While tensions between Turkey and Israel are increasing, political analysts speculate about Baku’s ability to maintain friendly relations with both countries at the same time. Tensions between Turkey and Israel have been on the rise since May 2010, when Israeli troops boarded a ship headed to Gaza. As Turkey’s leaders intensify efforts to isolate Israel internationally, Turkish Ambassador Hulusi Kilic has called on “brother Azerbaijan” to “reconsider its relations” with Israel.
“We are always, over the history, at the side of Azerbaijan. It is already 18 years since our borders [with Armenia] were closed for the sake of Azerbaijan, so in this case, the problem of a brother state should become the problem of Azerbaijan as well,” Kilic stated in an interview to local ANS TV on September 19. “Relations with Israel went from bad to worse and their further development in the same spirit concerns every citizen of Turkey.”
The Ambassador said that Israel should take into account “possible problems” with the oil pipeline that transports oil from Azerbaijan to the Turkish hub Ceyhan, and further oil supplies to Israel. He did not go into further details, but asserted that “the government of Azerbaijan well knows what should be done and we fully rely on Azerbaijan.”
Responding to the Turkish ambassador's comments, Israel's Ambassador to Baku Michael Lavon Lotem was quoted as saying that Azerbaijan and Israel are “close partners,” whose relations are built on a stable foundation and cannot be a subject of third-party interests. “Israel and Azerbaijan have common interests in the political, strategic, economical and cultural areas. Close and direct contacts between the leaders of our countries allow overcoming accidental disagreements,” Lotem stated, adding that his country is willing to restore the historical ties between the Turkish and Jewish nations “between leading democracies in the Middle East.”
Especially in current political situation in the Middle East, it is essential for Israel to have reliable sources of petrochemicals. Israel needs access to a source of oil and gas that would not be affected by the attitude of the Persian Gulf states toward Israel. Most of the oil refined at Oil Refineries Ltd. in Haifa and the Paz Oil Company Ltd. Ashdod Refinery comes from former Soviet countries, principally Azerbaijan. The oil is transported via the Baku-Tbilisi-Ceyhan (BTC) pipeline, which runs from the Azerbaijani capital of Baku, through the Georgian capital of Tbilisi, to the Turkish Mediterranean port of Ceyhan. Other Israeli oil imports are provided by tankers from the Black Sea transiting the Turkish Straits to the Mediterranean. The completion of the BTC project was a turning point in the energy cooperation between Baku, Ankara, and Jerusalem. During the project’s launch, the Armenian lobby in the U.S. opposed the BTC project. By allying itself with Israel, Azerbaijan gained significant support among the U.S. Jewish community in lobbying for the BTC.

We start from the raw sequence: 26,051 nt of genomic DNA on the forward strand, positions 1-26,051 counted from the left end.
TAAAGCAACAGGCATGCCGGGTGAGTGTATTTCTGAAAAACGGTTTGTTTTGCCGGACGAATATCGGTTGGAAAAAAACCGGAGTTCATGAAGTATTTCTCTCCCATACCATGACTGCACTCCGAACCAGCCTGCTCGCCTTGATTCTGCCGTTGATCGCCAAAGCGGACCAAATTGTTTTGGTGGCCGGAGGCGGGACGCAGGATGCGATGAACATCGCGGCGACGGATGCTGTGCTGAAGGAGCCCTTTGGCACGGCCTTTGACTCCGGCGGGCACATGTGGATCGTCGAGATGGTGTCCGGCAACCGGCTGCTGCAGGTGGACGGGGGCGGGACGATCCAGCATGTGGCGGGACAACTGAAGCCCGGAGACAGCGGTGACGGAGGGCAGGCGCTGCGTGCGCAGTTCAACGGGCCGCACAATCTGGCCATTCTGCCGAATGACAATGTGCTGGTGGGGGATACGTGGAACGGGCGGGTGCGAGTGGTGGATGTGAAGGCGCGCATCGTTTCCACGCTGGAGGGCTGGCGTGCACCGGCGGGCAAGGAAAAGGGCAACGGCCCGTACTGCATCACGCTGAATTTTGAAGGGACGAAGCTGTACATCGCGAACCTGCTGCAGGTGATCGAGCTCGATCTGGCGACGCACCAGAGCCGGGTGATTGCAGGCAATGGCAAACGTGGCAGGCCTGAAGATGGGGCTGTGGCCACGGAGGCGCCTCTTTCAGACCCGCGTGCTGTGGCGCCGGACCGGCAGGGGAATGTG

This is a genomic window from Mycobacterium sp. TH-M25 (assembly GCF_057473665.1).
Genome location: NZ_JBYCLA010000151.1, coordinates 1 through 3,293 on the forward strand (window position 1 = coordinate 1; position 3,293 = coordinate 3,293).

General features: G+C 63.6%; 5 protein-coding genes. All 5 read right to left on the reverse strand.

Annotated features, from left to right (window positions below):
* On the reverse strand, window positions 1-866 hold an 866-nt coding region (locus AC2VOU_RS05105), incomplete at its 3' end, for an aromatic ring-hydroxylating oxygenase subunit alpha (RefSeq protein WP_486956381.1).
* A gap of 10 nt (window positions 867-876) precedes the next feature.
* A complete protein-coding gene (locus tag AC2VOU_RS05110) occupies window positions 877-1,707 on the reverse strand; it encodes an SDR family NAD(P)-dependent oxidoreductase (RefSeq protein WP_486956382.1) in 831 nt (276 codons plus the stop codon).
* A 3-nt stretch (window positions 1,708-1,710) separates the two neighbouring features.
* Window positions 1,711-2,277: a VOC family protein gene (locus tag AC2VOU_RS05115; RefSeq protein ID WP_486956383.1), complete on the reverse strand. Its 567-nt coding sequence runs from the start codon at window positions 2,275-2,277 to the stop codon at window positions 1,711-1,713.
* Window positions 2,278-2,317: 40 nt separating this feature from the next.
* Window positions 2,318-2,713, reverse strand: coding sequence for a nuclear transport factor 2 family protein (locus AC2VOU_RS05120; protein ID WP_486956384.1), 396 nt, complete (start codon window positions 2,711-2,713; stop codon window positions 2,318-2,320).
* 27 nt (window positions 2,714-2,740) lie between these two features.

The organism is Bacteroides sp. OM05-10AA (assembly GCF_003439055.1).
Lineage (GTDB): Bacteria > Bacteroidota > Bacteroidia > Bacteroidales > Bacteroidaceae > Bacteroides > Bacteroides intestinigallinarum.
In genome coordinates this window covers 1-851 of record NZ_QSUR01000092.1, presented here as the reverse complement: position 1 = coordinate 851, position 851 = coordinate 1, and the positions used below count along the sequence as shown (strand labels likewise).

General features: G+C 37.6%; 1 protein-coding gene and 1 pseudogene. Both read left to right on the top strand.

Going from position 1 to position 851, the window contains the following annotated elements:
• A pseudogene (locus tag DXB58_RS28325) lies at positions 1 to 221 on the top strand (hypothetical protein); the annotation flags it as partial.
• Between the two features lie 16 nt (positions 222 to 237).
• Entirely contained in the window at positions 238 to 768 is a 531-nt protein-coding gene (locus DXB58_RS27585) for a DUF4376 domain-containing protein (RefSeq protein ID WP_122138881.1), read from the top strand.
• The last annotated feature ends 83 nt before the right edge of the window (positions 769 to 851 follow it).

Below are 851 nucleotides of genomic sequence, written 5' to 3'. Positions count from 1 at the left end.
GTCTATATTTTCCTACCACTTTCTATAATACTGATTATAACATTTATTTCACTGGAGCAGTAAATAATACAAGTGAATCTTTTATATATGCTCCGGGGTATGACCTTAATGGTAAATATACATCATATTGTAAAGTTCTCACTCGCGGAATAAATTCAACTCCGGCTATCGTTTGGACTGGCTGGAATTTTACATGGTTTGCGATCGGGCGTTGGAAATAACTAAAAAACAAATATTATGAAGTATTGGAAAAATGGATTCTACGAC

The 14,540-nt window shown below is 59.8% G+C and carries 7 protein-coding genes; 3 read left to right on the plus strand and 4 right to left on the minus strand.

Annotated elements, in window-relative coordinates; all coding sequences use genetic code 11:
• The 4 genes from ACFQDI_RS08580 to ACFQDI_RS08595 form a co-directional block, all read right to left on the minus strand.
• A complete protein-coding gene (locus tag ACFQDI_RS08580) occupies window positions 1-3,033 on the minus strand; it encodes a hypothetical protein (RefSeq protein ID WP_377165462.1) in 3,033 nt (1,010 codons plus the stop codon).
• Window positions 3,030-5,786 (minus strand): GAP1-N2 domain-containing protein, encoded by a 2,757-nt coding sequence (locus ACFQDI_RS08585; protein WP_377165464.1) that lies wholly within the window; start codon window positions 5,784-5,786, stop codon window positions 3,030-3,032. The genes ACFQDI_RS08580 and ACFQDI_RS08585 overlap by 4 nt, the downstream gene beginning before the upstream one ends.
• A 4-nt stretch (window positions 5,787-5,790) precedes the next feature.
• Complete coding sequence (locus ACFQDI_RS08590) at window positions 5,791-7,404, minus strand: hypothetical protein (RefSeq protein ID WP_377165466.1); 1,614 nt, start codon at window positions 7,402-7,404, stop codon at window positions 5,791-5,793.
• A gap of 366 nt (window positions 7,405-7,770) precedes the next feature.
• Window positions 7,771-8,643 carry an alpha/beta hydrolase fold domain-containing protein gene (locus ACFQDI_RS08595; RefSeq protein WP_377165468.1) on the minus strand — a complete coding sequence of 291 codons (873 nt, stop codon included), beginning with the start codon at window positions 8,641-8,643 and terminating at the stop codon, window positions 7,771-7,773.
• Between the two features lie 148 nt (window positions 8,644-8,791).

Could Turkey seek to block Israel's oil supply? Major General (res.) Oren Shachor, a former chairman of Eilat-Ashkelon Pipeline Company Ltd., which owns the oil terminal for deliveries, says that there is little chance of that. “BTC is owned by an international consortium,” he says. “The Turks cannot stop the flow of oil through the pipeline or prevent oil tankers arriving at Ceyhan to take on shipments without being sued and suffering a serious blow to their credibility in the eyes of the business community.”
Azerbaijan has become an important strategic asset for Israel's security and foreign affairs. In 2010, trade between the two countries totaled more than US$ 2 billion – double the trade between Azerbaijan and Turkey. Despite Iran’s constant and aggressive protests, Israel supplies Azerbaijan with advanced military equipment and helps train its army. As part of the cooperation between the two states, Israeli defense systems manufacturer Elbit Systems recently opened a joint production of unmanned aerial vehicles.
At the same time, Azerbaijan’s President Ilham Aliyev publicly condemned the deadly attack on the Turkish ship in 2010. Speaking on the Palestinian problem, Baku supports the establishment of an independent and sovereign State of Palestine with a capital in Eastern Jerusalem and draws a parallel between the occupation of Palestine by Israel and the occupation of Azerbaijani lands by Armenian troops. “Azerbaijan is a member of the Organization of Islamic Cooperation (OIC). Generally, Azerbaijan is a state representing the Islamic world. We should surely support Palestine at the UN General Assembly,” said Azerbaijani Deputy Foreign Minister Araz Azimov.
Some political analysts believe that Baku will simply try to keep a balance between Turkey and Israel, while others consider this an opportunity for Azerbaijan to be a mediator between the two countries. Azerbaijani Foreign Minister Elmar Mammadyarov held a bilateral meeting with his Turkish counterpart Ahmet Davutoglu from Turkey within the framework of the 66th session of the UN General Assembly and discussed regional and international issues and cooperation on economic and energy issues, the ministry reported. In parallel, Mammadyarov met with members of the American Jewish Committee, during which the sides exchanged views over the Armenian-Azerbaijani conflict, the conflict between Israel and Palestine, energy security and other issues of mutual interest. “Turkey is a brother state for Azerbaijan and we have excellent relations,” according to the First Deputy Chairman of the Azerbaijani Parliament. “Let’s see how events will develop … but we understand the position of Turkey and we are always with them … Despite this, I believe that Azerbaijan also should express a better understanding towards other countries ... Because Azerbaijan is a young independent country.”